The Hartford Cardiac Laboratory Medical Group is comprised of 5 physicians, a
physician assistant and an advanced practice nurse specializing in the diagnosis
and treatment of cardiovascular diseases. The Cardiac Laboratory facilities are
physically located in the Hartford Hospital (Hartford CT) and comprise the Cardiac
Catheterization Laboratory, the Exercise and Nuclear Stress Testing Laboratory,
and the Echocardiographic Laboratory. The physicians are collectively responsible
for the supervision and performance of 4000 diagnostic and interventional angiographic
procedures, 5000 pharmacologic and exercise stress test, and over 7000 echocardiographic
studies on yearly basis. In addition to the geographic full-time support, physician
coverage is available 24 hours a day for emergency echocardiographic and catheterization
studies. Patients with acute heart attacks are brought immediately to the catheterization
laboratory where blood flow is restored to a blocked artery with coronary angioplasty
and stent implantation.
History of the Cardiac Laboratory
The Cardiopulmonary Laboratory at Hartford Hospital was developed in 1954 by Dr.
Charles McLean with a grant from five local insurance companies including The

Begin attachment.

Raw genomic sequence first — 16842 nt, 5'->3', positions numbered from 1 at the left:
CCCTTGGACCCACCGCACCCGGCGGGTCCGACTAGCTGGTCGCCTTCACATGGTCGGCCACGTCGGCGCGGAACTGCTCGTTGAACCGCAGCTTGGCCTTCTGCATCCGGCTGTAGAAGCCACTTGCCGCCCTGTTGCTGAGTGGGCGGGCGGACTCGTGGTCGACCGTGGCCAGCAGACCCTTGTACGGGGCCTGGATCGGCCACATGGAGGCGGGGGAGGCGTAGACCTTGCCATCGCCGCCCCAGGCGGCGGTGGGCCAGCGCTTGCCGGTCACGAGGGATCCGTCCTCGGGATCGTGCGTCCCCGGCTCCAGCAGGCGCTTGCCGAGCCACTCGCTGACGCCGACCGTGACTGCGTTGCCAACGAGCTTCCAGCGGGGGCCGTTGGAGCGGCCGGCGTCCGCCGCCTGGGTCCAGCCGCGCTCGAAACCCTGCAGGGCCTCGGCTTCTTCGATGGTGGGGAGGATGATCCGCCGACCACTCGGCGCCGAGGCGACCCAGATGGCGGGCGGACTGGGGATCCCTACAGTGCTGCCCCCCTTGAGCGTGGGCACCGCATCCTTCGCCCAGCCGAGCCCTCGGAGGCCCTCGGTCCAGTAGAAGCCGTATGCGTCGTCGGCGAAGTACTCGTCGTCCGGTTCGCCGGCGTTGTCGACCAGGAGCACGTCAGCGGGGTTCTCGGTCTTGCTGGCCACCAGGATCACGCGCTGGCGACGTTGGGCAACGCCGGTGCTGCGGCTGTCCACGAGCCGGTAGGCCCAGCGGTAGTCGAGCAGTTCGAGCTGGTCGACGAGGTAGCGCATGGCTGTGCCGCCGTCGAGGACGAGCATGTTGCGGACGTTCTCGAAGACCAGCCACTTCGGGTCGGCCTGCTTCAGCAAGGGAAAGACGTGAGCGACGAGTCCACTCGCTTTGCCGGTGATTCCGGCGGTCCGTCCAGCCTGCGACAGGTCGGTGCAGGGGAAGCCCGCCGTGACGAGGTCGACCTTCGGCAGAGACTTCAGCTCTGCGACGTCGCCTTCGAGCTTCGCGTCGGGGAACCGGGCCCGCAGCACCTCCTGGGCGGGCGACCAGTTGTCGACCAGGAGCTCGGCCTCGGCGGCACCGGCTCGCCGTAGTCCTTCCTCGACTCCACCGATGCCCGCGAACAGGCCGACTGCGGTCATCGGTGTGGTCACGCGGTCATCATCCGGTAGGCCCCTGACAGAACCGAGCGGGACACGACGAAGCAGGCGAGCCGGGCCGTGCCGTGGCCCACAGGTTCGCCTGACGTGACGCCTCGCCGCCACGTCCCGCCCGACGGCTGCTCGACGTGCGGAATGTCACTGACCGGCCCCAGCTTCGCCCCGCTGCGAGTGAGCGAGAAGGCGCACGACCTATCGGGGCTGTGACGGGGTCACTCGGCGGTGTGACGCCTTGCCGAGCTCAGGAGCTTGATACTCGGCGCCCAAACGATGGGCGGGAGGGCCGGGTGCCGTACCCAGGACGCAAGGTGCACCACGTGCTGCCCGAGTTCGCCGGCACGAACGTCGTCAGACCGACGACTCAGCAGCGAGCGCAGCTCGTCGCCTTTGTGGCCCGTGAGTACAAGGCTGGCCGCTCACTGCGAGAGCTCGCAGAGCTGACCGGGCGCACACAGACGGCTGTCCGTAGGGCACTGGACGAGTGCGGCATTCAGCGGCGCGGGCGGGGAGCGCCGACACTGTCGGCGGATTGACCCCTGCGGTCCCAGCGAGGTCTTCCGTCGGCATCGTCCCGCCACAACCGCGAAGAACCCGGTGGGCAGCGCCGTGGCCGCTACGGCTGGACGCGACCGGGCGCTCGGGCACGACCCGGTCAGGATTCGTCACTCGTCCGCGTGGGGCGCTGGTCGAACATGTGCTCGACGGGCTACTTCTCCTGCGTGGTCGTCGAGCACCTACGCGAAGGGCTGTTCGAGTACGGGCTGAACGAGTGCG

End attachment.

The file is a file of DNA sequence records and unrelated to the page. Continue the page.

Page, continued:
Hartford, The Travelers, The Phoenix, The Aetna, and The Connecticut Mutual. The
five insurance companies contributed $5000 apiece for a total of five years thus
providing a total of $125,000 for the project over five years. The original cost
of equipment totaled $24,500. In February of 1954 the first cardiopulmonary technician
was hired and the first spirogram was performed in the laboratory. The first arterial
blood study was performed in March 1954. On June 29, 1954 the first cardiac catheterization
was performed on a 33-year-old female with mitral valve stenosis. In the remainder
of that year a total of 16 catheterizations were performed. In those days studies
were performed on the right side of the heart (venous side) and took five to seven
hours to complete.
On February 3rd 1956 for the first time left heart catheterization was done by inserting a needle through the chest wall into the apex of the heart and measuring the pressure on the left side of the heart. In September 1956 the laboratory was able to obtain its first image intensifier allowing the output from the x-ray pictures to be directly transmitted to and viewed on a television screen. This led the way for visualization of the coronary arteries. It was also in 1956 the Dr. McLean first passed a catheter across the aortic valve into the left ventricle and performed coronary angiography in a laboratory animal. He discussed his findings with Dr. Mason Sones at the Cleveland Clinic in Cleveland Ohio who is generally credited as being the father of coronary angiography. In 1966 the first coronary studies were performed in the cardiac laboratory at Hartford Hospital.
From October 1966 to October of 1967 a total of 176 catheterizations were performed in the cardiac laboratory with 17 of the studies including coronary angiography. In 2009 a total of 3500 catheterization procedures were performed with over 1200 interventions.